A North Korean defector turned TV celebrity may have been kidnapped by Pyongyang

Lim Ji-hyun fled North Korea to make a life in China and later South Korea, where she gained some fame by appearing on a television show that featured defectors who left Pyongyang behind. Now she's surfaced on television again — this time on a North Korean program claiming she voluntarily returned to "the Mother Country" after becoming disillusioned with life outside her homeland. However, authorities are trying to find out if she genuinely did return on her own accord, or if she was kidnapped by Pyongyang as a warning to other defectors.

Appearing in a YouTube video, Lim denouncing South Korea as "hellish" and explained that she went only because she was "led by fantasy that I could eat well and make a lot of money." However, she claims she "was haunted by physical and psychological pain, although I worked my butt off at bars and other places." She came home in large part because she missed her family, who she is apparently living with once again. However, the BBC reports that as recently as April Lim had described her birthday this year as "possibly the happiest birthday of my life." It appeared she was well-adjusted to her post-Pyongyang existence and was happy.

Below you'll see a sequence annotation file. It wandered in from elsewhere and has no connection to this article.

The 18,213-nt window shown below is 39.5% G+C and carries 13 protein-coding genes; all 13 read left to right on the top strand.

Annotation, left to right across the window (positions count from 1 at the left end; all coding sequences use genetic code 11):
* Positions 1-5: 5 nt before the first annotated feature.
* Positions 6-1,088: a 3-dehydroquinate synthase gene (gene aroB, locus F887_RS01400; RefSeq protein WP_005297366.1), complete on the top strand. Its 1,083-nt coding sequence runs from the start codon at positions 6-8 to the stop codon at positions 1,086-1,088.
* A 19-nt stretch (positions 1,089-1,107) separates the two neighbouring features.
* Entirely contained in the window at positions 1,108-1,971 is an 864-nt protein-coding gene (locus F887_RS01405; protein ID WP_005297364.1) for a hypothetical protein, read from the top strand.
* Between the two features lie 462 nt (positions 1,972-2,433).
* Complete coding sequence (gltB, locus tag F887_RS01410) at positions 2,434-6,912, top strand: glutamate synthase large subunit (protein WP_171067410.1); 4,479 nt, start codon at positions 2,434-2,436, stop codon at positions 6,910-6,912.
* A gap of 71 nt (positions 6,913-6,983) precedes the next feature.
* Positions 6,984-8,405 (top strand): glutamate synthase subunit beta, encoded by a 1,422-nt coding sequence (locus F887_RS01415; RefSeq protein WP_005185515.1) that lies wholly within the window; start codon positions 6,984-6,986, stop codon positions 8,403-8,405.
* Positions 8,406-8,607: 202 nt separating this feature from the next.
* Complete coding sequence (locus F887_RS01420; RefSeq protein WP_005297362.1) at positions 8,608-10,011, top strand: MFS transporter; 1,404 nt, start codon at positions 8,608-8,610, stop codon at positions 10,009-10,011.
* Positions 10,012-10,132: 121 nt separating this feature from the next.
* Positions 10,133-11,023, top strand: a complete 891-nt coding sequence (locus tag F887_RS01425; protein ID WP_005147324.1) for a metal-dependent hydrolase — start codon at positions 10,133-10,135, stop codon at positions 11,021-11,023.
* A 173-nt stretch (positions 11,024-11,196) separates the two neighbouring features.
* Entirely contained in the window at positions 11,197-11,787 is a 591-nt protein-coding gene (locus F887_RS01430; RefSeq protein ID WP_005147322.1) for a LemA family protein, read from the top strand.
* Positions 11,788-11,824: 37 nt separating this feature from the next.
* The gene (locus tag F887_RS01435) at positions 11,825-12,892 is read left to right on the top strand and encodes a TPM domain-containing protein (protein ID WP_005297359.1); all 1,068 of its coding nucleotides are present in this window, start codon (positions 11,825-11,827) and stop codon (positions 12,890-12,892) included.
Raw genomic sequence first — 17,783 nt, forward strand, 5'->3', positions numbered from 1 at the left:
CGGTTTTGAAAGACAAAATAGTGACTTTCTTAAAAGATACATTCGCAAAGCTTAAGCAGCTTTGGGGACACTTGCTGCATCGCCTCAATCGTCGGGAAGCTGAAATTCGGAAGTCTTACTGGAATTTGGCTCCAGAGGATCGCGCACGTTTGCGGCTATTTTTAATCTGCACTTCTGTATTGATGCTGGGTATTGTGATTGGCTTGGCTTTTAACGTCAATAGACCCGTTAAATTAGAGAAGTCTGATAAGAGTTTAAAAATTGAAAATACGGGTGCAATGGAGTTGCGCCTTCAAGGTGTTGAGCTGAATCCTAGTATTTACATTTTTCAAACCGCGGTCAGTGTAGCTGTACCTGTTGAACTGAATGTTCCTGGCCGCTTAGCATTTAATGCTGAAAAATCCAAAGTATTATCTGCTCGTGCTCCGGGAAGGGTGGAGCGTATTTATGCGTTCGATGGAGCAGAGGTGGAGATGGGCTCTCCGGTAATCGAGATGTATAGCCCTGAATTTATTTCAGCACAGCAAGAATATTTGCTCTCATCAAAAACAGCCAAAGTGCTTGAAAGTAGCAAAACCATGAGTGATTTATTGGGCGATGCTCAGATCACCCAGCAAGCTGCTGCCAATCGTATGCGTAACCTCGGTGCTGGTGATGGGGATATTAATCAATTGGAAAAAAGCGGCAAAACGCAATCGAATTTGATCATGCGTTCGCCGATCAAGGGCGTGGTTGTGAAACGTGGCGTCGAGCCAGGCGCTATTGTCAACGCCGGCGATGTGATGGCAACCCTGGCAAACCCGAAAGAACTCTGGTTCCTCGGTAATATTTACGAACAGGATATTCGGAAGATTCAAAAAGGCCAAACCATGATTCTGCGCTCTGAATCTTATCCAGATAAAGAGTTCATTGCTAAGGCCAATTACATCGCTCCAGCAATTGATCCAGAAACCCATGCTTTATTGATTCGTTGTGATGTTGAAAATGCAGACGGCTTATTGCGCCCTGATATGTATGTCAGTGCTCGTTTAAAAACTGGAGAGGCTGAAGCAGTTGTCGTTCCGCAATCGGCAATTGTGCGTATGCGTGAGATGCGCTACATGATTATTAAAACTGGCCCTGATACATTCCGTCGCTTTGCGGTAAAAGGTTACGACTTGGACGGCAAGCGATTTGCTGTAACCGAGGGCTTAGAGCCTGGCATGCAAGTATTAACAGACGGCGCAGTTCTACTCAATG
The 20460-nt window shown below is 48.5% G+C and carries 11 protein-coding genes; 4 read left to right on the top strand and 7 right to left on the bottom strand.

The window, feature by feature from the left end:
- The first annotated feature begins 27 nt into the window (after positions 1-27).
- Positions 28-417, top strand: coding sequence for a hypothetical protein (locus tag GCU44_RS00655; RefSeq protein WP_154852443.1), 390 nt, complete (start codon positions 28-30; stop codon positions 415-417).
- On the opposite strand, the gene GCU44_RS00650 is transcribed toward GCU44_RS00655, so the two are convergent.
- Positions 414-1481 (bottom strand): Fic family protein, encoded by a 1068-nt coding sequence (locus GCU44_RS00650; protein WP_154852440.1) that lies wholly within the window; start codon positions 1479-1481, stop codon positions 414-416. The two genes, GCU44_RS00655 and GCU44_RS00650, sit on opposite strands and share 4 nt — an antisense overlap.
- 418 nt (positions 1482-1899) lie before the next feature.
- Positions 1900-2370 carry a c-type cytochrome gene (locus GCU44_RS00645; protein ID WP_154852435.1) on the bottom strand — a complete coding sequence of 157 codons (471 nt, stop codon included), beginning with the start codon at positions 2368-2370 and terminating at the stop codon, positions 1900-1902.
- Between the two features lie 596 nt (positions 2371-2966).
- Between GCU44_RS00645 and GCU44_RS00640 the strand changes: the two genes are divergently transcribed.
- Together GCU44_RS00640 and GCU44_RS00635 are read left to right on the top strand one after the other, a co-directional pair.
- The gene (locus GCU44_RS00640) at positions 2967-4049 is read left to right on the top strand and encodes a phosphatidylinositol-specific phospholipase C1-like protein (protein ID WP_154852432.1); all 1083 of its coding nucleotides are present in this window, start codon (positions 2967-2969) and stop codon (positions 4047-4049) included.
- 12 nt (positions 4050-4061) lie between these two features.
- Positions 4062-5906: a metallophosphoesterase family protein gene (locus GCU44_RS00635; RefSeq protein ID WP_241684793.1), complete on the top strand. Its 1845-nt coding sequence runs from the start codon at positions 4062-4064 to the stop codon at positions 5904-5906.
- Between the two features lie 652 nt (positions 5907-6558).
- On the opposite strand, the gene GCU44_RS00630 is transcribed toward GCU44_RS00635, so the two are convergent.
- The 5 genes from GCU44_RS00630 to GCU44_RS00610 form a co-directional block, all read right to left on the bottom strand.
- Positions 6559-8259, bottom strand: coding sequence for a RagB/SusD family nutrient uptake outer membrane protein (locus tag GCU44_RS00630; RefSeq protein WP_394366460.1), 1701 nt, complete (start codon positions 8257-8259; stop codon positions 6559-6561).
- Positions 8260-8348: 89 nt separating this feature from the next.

It is sometimes hard for some of the thousands of North Korean defectors to adjust, and it isn't always easy for them to find work. But Lim seemed to have hit her stride. That's why her move is being investigated as a kidnapping, and some authorities are wondering if she might have disappeared after a trip to China, or if she was found near the North Korean border either trying to help family cross over. She may have been lured to either location by the promise of being able to help her parents and others.

Kidnappings of defectors and even foreign nationals by North Korea aren't exactly common but have been known to happen. One of the most famous instances was a Japanese couple, Kaoru Hasuike and his girlfriend, Yukiko Okudo, who were kidnapped while on a date and lived for years in a so-called "invitation-only zone," a suburb for others with knowledge of life outside North Korea. Seoul police are combing through Lim's financial and phone records to see if there is any evidence of what might have happened. In the meantime, there is little to go on besides Lim's wane face in the YouTube video and the knowledge that, over several decades, just 25 defectors out of thousands have voluntarily returned to North Korea.

(Via: Vice, BBC, YouTube)